Total investment from July 2020 to December 2021
(£ billion)

Total priority infrastructure stimulus’ (PIS) by Q4 2021




Of which

Total (direct & supply chain jobs)




Of which

Home insulation & heat pumps








Tree planting, peatland reforestation & habitat restoration








Energy transmission & distribution infrastructure




Walking & cycling infrastructure




EVs and charging networks




Flood and drought defences




Renewable Energy




District heating networks




Smart meters




Recycling initiatives & waste and manure management




Induced jobs in the wider economy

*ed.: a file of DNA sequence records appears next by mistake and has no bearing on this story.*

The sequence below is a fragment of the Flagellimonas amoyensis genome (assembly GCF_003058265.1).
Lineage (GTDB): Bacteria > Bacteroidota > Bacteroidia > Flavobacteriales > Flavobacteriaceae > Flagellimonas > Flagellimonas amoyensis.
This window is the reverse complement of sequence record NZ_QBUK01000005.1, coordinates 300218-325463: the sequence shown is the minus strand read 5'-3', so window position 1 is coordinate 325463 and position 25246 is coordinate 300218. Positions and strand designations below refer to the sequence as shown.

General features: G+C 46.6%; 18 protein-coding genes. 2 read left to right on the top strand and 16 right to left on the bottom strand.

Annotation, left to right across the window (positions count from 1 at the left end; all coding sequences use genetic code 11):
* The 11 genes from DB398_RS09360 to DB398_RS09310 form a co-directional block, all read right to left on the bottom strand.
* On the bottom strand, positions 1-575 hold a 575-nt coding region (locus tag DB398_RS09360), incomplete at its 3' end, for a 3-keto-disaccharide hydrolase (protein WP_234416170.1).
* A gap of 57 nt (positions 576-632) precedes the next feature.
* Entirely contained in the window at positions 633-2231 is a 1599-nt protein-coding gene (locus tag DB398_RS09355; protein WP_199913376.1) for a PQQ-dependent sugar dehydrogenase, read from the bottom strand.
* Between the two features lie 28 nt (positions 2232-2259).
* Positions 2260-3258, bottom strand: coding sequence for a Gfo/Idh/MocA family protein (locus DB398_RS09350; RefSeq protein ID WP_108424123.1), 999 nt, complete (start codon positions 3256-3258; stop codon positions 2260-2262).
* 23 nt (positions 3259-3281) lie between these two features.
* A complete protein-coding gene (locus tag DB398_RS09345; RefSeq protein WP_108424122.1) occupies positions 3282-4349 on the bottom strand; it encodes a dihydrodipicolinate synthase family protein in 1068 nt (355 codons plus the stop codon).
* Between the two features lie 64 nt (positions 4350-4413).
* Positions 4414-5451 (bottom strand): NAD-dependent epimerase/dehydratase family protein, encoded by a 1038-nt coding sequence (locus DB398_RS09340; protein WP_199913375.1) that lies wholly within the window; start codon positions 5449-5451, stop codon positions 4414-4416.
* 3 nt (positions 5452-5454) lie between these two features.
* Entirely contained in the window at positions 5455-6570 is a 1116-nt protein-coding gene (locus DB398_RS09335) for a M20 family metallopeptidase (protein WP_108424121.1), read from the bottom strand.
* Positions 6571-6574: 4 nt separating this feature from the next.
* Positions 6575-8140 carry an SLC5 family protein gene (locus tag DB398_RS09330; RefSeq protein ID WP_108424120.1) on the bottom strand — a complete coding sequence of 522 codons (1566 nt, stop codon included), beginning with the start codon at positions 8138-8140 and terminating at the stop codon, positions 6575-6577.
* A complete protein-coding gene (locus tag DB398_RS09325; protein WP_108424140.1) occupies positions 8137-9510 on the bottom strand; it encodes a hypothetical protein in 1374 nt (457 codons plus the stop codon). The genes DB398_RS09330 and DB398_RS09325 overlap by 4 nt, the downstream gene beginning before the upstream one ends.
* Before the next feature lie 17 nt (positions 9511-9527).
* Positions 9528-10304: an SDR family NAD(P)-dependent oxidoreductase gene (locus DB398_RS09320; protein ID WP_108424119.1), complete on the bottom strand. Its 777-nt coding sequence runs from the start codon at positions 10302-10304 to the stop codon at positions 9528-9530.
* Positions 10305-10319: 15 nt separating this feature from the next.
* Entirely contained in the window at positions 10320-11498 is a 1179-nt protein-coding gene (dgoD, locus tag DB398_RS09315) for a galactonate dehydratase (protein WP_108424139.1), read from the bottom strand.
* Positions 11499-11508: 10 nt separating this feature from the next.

Note: Total investment figures are derived from an analysis of the literature for respective projects and an assessment of feasibility of additional spending in the short term. Annualised investment in 2021 assumes a small back loading of the overall figure, as projects are able to spend more pro rata in the second year compared with the first. Figures for FTE employment show additional annualised jobs (direct and supply chain) created by the end of the stimulus period for each sector. We estimate the potential numbers of jobs created using the ONS FTE multipliers other than in instances where these are sourced from the literature (see respective citations for each project in section 3.2). We also estimate induced (Type II) job creation through increased demand in the wider economy by adjusting Scottish government multipliers to be consistent with ONS data for the UK as a whole. All job numbers are likely to represent an underestimate, first because the multipliers used are likely to be smaller than those expected during a recession, and second because they do not assume any crowding in’ of private investment.